Last updated: August 24. 2013 9:57PM - 1450 Views

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An open letter


to Kathleen Kane


Your decision not to defend Pennsylvania’s Defense of Marriage Act because you support same-sex marriage is very troubling.


First, your position violates the natural law written by God into the hearts of all people. How can any person not recognize that the bodies and temperament of men and women complement each other and are designed to be fruitful and nurture children? A same-sex couple frustrates the nature of the human race by being sterile. While we acknowledge the existence of same-sex attractions, we cannot condone ignoring the natural law by changing the definition of marriage.


Second, you took an oath to uphold the laws of Pennsylvania when you were sworn into office. Your announcement that you will not defend against the DOMA lawsuit and uphold the Defense of Marriage Act passed in 1996 is a violation of that oath. If you find yourself, as Attorney General, unable to enforce certain laws, you should resign your office or be impeached.


Third, you set a bad example to all Pennsylvanians by thumbing your nose at a law you do not like. Many Pennsylvanians do not like the taxes paid to the commonwealth because they do not agree with some of the projects they are spent upon. Should they take your example as a commonwealth officer and refuse to pay some or all of their taxes?


Barry M. and Annette H. Corrigan


Jackson Township


Armed guards are


not always enough


Contrary to the beliefs of the various council members quoted in the newspaper, having an armed guard at meetings will not deter someone bent on vengeance, as the Ross Township shooting suspect appeared to be, especially if he expected to be killed.The carnage there might have been cut shorter if someone had a license to carry a concealed weapon and was properly trained on using it.


Do you really think a ban on carrying weapons into a place would have stopped the shooter? In those instances they’re only letting the bad weapons in and keeping the good ones out.


Outlaws, terrorists and the mentally disturbed walk among us every day, and when they decide to act, there’s not much that can be done to stop them — not initially, anyhow.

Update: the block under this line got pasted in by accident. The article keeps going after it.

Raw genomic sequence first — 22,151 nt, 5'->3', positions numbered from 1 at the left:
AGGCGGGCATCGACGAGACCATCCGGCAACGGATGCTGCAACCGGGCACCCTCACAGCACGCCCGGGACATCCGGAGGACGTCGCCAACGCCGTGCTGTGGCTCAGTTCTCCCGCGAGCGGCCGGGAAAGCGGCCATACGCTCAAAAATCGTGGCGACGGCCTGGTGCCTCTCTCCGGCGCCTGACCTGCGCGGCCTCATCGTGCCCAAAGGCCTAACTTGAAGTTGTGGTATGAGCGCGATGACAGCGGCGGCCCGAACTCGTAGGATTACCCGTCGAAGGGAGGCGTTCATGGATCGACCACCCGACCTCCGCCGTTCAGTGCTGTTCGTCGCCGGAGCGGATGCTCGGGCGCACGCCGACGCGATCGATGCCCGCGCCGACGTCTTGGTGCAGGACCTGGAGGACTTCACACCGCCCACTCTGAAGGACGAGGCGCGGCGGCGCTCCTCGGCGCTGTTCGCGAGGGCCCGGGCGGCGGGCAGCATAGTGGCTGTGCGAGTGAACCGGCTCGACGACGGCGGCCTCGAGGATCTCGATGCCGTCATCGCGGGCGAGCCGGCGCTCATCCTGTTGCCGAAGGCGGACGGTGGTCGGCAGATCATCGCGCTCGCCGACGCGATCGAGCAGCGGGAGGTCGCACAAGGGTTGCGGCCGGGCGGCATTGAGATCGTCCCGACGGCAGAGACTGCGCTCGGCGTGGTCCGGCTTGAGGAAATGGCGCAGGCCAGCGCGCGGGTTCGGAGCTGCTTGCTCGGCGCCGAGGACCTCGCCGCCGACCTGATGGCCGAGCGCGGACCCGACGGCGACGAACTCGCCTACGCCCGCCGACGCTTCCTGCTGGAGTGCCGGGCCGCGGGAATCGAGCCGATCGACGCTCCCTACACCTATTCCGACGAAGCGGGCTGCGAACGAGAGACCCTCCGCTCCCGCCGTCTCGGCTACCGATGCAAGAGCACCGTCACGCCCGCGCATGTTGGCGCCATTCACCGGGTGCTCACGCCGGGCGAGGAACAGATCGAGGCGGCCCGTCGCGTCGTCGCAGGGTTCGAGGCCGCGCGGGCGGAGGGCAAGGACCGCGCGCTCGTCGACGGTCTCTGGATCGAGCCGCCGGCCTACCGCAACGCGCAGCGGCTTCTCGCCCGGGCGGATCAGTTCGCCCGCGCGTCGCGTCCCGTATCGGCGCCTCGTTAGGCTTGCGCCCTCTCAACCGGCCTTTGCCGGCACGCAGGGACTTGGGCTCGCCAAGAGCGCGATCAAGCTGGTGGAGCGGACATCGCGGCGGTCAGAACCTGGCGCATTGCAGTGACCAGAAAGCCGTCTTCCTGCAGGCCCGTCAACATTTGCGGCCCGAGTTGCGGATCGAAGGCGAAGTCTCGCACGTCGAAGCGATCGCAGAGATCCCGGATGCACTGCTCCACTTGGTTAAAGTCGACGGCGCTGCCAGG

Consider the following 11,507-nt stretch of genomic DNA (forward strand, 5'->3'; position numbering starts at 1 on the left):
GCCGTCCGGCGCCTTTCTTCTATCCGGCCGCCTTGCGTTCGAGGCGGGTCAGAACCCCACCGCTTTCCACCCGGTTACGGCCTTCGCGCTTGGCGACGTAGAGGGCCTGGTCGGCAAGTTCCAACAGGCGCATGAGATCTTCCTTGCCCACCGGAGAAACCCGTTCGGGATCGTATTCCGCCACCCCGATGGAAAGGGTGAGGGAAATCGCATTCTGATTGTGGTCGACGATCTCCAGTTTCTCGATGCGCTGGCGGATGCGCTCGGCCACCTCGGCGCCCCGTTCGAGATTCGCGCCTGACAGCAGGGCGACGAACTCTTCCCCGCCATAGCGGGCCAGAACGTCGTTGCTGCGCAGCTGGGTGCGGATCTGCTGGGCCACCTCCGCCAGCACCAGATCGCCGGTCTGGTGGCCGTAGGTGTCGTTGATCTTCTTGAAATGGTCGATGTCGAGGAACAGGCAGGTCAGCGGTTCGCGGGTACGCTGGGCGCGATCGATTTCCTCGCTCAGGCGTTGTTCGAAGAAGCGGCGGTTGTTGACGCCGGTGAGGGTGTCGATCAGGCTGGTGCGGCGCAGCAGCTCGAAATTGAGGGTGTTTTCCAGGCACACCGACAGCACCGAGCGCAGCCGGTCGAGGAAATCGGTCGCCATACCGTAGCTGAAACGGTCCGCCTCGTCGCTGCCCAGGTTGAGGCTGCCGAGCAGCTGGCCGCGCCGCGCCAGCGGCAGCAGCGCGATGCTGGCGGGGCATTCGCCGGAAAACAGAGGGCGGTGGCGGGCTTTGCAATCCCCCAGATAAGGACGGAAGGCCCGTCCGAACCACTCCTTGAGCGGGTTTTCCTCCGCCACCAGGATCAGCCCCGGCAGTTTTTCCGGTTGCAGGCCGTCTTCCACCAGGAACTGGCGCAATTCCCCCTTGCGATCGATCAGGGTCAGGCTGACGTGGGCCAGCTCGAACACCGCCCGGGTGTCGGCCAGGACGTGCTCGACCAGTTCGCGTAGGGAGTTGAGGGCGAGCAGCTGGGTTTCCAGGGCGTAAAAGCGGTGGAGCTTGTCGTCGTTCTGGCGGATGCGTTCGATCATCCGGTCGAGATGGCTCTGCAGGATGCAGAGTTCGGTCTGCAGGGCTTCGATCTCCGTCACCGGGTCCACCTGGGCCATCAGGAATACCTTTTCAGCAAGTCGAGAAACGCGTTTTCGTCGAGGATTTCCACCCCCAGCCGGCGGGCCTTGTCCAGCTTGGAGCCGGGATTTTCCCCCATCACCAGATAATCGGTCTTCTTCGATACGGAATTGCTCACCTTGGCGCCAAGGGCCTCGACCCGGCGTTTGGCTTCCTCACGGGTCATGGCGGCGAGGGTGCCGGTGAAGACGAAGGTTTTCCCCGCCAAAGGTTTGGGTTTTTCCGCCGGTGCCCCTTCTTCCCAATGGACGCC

It was a good thing that there were at least two brave men in the room who coordinated their moves and overpowered him. Otherwise, had they followed out the crawling reporter, the others there would have been doomed.


Cosmo Zipeto


West Wyoming


Thanks to patrons


from Tony’s Diner


I want you all to know that we are doing fine. I want to thank our wonderful customers for having the privilege of serving you over the past 65 years.


My family, my brother Chuck’s family, my son Anthony and sister Angie miss all of you dearly.We miss the conversations and the interaction we had over many years. We thank you from the bottom of our hearts.


Jim, Julie, Chuck, Marie, Anthony and Angie


Tony’s Diner


Kingston


Eulogy made case


against euthanasia


Recently there was a memorial service for the late Pennsylvania Gov. Bill Scranton. His son, Bill, gave a fitting eulogy.


He said that his father, and mother who suffers from dementia, resided at a California nursing facility. Each day after lunch, his dad, at age 95, would go to his wife’s room and sit with her until bedtime. Sometimes they would speak with one another, other times they would just be with one another.


Gov. Scranton told his son Bill that “these were the happiest days of his life”! This came from a man who was one of the most active and wealthiest in society.


Today, at a time when people speak so willingly of allowing the evil of euthanasia, the governor’s words speak volumes about the true worth and dignity of every human life. Who among us is qualified to decide the quality of life of another? May our legislators, our citizens, open their ears, their hearts, to these words of a 95-year-old former governor: “These are the happiest days of my life.”


Christopher Calore


Wilkes-Barre


Voicing gratitude


for bazaar success


Many years ago, popular radio personality “Little Bill Phillips” acclaimed us for being “The Valley with a heart.” That is absolutely true, even today.


The Pittston Area, and most especially the city of Pittston, has become so revitalized that we are fast becoming “the heart of the Valley.” The Pittston Tomato Festival and the rejuvenated downtown are signs of this reinvigoration.


This was demonstrated by the tremendous support given to the 14th annual bazaar for the Parish Community of St. John the Evangelist. Thousands of people came to enjoy the delicious food, the marvelous entertainment, the incredible booths — and the hospitality and welcome of our parishioners.


We extend our sincere gratitude to all who so generously participated in supporting our parish’s outreach to the needy of the area and our commitment to our youth and family ministries. May God bless us all with joyful and loving hearts.


Monsignor John J. Bendik


Pastor, St. John the Evangelist


Pittston

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